Martina Ratto

Cognitive Scientist at MyCognition Limited (UK)

Martina Ratto

Cognitive Scientist at MyCognition Limited (UK)
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Martina Ratto is a cognitive scientist dedicated at taking cognitive science research in the real world to support people and organisations to reach their full potential. With MyCognition, she is focused at investigating the potential of cognitive assessment and training programmes in different clinical and real-world settings, and educating people in understanding how cognition works. She is producing contributions for international scientific conferences in psychology, cognitive science, neuroscience, health economics, and digital health. Martina is also co-author of the award-winner paper “The Use of an IT-based Cognitive Assessment and Training as a part of a Smart City Program” presented at The Eleventh International Conference on Digital Society and eGovernments, and finalist at the Brainnovation Pitch Contest in the category Top Brainnovation to boost Workplace Productivity and Resilience. Martina has got experience in further education, corporate training and career mentorship and she is a collaborator of the Laboratory of Psychology and Cognitive Sciences of University of Genoa, Italy.


Play, train, and improve: a cognitive fitness training videogame for corporate health, wellbeing and performance
Cognitive training games are showing to be able to produce positive clinical outcomes in patients with mental health conditions, but little evidence is available on their effects on healthy adults. Adopting cognitive training in adult workers may have a great positive impact on corporate health, wellbeing and performance. MyCognition has developed an integrated training platform to build cognitive fitness in the workplace. We have run a preliminary study to evaluate the effectiveness of our combined assessment and training solution AquaSnap in a mixed group of employees. The group had their cognitive function assessed with MyCQ, a clinically validated digital cognitive assessment measuring the key domains of attention, working memory, episodic memory, executive function and processing speed. They repeated a second MyCQ assessment after three months. During the three months the employees trained regularly using the personalised cognitive training AquaSnap, providing a training regimen automatically set based on individual MyCQ scores. Participants have also been coached during the entire period by an expert corporate wellbeing trainer. Over time, the overall cognition has become stronger and more balanced. Significant improvements have been reported across almost all the domains, with correlations with the time spent on the training game. These preliminary results show how a cognitive training videogame can be used as a part of a corporate health programme to improve wellbeing and performance.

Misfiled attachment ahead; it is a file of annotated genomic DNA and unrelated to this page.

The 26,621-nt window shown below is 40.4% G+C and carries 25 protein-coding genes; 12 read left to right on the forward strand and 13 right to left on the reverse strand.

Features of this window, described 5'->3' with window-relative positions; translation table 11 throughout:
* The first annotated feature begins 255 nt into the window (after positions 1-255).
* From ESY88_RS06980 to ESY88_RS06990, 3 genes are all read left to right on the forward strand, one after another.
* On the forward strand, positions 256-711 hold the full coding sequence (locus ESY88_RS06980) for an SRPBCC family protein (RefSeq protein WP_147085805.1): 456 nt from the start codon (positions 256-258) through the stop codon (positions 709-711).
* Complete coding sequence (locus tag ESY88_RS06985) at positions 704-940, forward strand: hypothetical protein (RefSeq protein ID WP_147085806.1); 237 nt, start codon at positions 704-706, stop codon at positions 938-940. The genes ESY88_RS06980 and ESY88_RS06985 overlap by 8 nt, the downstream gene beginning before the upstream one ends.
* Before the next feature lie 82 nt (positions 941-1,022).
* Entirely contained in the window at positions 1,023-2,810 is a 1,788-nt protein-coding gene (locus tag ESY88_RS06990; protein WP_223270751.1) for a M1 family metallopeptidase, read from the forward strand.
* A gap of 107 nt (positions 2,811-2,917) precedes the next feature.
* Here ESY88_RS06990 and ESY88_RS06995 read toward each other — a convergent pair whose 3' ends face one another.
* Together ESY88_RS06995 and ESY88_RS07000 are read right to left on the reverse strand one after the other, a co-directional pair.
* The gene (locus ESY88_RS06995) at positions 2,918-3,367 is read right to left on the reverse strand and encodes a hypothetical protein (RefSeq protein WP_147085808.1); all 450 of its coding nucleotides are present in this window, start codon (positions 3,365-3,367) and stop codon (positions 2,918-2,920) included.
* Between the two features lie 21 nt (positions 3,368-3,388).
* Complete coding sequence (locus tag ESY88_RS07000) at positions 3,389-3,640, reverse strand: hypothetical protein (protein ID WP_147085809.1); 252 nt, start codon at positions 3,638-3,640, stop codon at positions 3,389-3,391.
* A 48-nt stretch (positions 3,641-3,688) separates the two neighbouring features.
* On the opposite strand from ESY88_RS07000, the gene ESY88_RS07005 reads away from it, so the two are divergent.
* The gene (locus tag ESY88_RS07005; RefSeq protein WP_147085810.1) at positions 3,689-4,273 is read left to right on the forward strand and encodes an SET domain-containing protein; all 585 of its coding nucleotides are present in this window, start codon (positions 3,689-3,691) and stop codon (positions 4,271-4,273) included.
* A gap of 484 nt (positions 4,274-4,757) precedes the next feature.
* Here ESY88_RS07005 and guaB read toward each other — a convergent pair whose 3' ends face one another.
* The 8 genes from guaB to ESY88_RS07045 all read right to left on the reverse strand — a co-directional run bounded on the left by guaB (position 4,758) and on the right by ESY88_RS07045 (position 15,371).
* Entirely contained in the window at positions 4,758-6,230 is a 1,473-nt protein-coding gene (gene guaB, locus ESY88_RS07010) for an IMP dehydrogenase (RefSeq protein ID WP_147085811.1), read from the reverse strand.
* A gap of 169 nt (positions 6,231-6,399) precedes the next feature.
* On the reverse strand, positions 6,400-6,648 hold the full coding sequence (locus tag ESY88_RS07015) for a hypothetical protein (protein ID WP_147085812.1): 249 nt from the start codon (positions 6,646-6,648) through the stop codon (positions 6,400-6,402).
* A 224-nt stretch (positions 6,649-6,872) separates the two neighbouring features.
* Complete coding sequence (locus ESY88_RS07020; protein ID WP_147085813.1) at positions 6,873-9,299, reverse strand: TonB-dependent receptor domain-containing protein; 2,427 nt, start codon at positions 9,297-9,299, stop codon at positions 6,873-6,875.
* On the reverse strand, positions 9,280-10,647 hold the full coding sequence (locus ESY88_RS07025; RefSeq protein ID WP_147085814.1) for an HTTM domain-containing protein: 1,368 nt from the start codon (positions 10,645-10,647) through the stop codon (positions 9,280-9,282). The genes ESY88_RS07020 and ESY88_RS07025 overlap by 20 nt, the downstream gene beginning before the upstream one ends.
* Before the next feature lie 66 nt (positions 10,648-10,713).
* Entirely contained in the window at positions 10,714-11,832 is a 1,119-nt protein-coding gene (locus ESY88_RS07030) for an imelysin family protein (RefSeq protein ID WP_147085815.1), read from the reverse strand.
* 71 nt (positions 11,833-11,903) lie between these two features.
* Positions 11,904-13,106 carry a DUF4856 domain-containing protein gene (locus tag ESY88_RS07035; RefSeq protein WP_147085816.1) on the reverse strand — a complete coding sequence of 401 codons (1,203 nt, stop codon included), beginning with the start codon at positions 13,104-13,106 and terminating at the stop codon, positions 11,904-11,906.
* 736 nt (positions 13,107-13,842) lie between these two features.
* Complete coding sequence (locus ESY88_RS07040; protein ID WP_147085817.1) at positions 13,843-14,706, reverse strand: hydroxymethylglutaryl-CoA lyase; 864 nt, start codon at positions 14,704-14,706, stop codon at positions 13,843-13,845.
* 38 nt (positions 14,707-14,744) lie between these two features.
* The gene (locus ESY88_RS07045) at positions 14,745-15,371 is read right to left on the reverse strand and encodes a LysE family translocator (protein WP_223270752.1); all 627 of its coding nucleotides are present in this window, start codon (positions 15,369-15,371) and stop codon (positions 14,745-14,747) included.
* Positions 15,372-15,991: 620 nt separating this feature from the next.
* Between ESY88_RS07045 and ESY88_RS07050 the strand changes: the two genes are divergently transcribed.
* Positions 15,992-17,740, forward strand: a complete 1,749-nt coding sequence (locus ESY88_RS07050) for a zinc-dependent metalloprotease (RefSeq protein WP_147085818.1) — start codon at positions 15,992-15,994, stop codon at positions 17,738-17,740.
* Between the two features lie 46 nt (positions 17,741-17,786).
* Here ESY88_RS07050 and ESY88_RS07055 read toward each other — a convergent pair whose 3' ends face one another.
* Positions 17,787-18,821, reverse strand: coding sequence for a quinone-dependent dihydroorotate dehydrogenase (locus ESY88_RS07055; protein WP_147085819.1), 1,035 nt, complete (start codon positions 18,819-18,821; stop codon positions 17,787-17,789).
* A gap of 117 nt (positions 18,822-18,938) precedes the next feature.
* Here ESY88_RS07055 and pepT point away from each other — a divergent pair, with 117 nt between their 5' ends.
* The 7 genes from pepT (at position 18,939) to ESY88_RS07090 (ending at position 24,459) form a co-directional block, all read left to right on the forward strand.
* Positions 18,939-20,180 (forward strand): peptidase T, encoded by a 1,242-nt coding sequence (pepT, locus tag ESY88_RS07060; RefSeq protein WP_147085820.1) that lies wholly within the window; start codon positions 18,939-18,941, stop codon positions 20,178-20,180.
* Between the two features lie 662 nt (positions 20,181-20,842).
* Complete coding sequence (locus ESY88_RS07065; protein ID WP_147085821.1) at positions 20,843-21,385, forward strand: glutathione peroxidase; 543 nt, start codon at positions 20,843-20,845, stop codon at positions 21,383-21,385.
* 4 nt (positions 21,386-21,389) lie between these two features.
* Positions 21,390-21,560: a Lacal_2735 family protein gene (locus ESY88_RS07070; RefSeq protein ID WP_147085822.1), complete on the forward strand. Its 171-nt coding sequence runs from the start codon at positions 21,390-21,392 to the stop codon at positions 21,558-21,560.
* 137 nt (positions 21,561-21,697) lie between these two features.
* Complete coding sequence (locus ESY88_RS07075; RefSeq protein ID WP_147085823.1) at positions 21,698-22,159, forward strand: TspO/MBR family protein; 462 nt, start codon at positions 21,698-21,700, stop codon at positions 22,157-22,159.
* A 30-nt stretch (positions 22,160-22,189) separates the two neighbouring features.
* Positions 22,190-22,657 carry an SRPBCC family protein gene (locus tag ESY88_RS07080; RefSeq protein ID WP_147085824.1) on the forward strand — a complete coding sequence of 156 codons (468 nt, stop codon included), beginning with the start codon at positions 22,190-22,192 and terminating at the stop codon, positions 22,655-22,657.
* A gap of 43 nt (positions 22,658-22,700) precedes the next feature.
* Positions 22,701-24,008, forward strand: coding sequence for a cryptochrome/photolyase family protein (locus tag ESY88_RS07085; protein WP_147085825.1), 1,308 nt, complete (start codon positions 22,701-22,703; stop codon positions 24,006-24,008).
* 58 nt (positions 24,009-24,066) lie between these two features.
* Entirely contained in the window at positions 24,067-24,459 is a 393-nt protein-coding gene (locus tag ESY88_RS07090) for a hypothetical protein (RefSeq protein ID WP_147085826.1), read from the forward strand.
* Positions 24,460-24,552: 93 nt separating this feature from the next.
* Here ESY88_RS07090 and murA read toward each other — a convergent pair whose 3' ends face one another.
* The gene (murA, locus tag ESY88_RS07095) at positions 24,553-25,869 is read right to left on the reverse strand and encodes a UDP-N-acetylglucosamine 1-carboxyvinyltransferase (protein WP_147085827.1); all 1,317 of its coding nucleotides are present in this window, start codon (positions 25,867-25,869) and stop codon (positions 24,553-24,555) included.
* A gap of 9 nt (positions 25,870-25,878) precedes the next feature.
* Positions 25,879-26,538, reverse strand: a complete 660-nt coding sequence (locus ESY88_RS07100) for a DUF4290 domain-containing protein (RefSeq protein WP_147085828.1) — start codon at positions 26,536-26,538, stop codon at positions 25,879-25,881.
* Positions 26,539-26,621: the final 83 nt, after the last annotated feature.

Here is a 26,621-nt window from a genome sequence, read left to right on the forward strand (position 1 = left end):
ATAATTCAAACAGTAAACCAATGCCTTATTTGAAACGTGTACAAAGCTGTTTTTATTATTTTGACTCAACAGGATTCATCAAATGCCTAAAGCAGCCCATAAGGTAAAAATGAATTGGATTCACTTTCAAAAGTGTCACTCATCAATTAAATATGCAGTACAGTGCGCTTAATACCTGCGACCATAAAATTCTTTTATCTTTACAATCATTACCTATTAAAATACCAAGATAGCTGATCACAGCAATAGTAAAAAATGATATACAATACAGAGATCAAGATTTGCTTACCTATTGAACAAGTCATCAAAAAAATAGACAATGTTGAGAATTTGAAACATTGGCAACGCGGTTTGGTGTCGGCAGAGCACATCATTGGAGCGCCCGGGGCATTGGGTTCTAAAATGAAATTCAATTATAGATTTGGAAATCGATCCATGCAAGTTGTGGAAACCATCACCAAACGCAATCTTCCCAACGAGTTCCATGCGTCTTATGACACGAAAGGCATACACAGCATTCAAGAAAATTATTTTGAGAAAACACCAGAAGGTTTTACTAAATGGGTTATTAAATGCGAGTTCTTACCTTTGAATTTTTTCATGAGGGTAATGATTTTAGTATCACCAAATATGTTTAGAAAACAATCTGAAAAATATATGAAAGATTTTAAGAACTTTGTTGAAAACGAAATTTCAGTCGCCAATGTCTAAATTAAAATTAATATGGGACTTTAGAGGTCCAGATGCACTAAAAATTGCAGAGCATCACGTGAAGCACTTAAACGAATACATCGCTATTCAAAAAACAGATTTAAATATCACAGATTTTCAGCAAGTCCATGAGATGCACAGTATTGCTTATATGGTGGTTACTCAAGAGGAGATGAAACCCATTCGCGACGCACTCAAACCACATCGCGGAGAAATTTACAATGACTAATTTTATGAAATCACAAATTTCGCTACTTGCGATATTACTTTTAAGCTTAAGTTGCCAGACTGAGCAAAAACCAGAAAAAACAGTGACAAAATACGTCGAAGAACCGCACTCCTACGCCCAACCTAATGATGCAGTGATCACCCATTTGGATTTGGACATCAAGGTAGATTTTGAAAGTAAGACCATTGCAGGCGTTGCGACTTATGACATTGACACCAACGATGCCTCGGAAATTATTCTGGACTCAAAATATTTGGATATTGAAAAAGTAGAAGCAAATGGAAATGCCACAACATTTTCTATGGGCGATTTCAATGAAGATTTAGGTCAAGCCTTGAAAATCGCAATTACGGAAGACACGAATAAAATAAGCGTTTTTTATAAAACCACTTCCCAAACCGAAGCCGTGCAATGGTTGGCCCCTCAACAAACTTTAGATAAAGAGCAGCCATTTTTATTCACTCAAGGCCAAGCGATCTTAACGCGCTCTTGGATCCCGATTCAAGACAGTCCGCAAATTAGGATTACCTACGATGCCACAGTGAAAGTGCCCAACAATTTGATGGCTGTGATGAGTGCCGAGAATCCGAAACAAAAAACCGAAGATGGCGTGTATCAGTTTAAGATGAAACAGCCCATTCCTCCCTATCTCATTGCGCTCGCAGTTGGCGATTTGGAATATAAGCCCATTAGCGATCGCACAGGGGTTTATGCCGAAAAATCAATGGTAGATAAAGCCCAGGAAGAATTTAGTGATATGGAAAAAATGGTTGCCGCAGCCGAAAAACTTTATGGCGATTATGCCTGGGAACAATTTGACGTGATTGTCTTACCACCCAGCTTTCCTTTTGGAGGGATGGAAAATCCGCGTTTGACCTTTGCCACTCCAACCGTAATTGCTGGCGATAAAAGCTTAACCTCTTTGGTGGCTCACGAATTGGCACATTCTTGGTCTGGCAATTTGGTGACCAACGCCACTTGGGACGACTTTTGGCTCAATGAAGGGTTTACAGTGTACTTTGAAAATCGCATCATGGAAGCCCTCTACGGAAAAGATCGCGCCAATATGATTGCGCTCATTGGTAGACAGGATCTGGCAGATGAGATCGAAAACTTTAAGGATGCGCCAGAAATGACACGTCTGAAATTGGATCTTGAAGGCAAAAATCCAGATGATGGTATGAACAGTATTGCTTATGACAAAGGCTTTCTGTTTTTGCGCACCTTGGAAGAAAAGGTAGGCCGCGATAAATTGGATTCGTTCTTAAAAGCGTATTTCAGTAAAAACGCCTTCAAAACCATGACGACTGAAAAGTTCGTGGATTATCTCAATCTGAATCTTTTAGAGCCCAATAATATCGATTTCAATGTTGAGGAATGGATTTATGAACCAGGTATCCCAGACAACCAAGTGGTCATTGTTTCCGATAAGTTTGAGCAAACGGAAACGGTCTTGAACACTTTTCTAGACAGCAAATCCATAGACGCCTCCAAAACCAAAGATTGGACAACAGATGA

Making communities cognitively fit with a self-administered assessment and training programme.

Poor cognitive health is common in all ages and it may occur to people without a specific neuropsychiatric diagnosis, due to chronic stress, unhealthy life habits, or early-stage diseases.
MyCognition has developed a programme designed to understand, measure, monitor and improve cognitive fitness in various communities, including schools, universities, social and cultural groups, businesses, social services and health care institutions, and a large number of studies have already been lead in these settings.
The MyCognition programme includes an online, self-administered, cognitive assessment measuring five key cognitive domains, i.e. attention, processing speed, working memory, episodic memory, and executive function. The assessment’s scores are automatically linked to a personalised training program embedded into an engaging videogame. Users are also provided with reports explaining details about their cognitive fitness, with suggestions to improve it.
The science-based approach which guides the programme presented, together with its universality, easy-availability, user-friendliness, and cost- and time-effectiveness, seem also to make it eligible to be a leading innovative tool for communities aiming to focus their efforts on their citizenry’s potential and wellbeing.
This type of cognitive intervention is expected to transform health services by giving institutions and companies the tools to reduce the costs related to poor mental health, while improving chances of education, employment and good quality of life across all segments of population.